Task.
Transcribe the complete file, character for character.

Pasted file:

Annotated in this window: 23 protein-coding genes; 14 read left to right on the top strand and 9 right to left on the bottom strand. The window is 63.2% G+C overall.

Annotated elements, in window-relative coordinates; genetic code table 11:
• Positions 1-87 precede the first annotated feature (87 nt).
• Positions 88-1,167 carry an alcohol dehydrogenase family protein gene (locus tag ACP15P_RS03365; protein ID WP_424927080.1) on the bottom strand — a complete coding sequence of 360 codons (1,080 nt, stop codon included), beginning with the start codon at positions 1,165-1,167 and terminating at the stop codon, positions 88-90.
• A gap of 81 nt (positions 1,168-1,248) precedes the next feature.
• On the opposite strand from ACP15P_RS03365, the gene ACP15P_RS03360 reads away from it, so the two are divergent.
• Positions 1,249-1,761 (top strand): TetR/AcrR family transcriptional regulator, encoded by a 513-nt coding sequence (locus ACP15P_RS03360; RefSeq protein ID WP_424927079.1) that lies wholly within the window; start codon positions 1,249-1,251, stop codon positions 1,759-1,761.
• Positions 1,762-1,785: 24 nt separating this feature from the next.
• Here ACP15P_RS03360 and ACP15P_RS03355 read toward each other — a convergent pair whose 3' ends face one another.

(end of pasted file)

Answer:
Annotated in this window: 23 protein-coding genes; 14 read left to right on the top strand and 9 right to left on the bottom strand. The window is 63.2% G+C overall.

Annotated elements, in window-relative coordinates; genetic code table 11:
• Positions 1-87 precede the first annotated feature (87 nt).
• Positions 88-1,167 carry an alcohol dehydrogenase family protein gene (locus tag ACP15P_RS03365; protein ID WP_424927080.1) on the bottom strand — a complete coding sequence of 360 codons (1,080 nt, stop codon included), beginning with the start codon at positions 1,165-1,167 and terminating at the stop codon, positions 88-90.
• A gap of 81 nt (positions 1,168-1,248) precedes the next feature.
• On the opposite strand from ACP15P_RS03365, the gene ACP15P_RS03360 reads away from it, so the two are divergent.
• Positions 1,249-1,761 (top strand): TetR/AcrR family transcriptional regulator, encoded by a 513-nt coding sequence (locus ACP15P_RS03360; RefSeq protein ID WP_424927079.1) that lies wholly within the window; start codon positions 1,249-1,251, stop codon positions 1,759-1,761.
• Positions 1,762-1,785: 24 nt separating this feature from the next.
• Here ACP15P_RS03360 and ACP15P_RS03355 read toward each other — a convergent pair whose 3' ends face one another.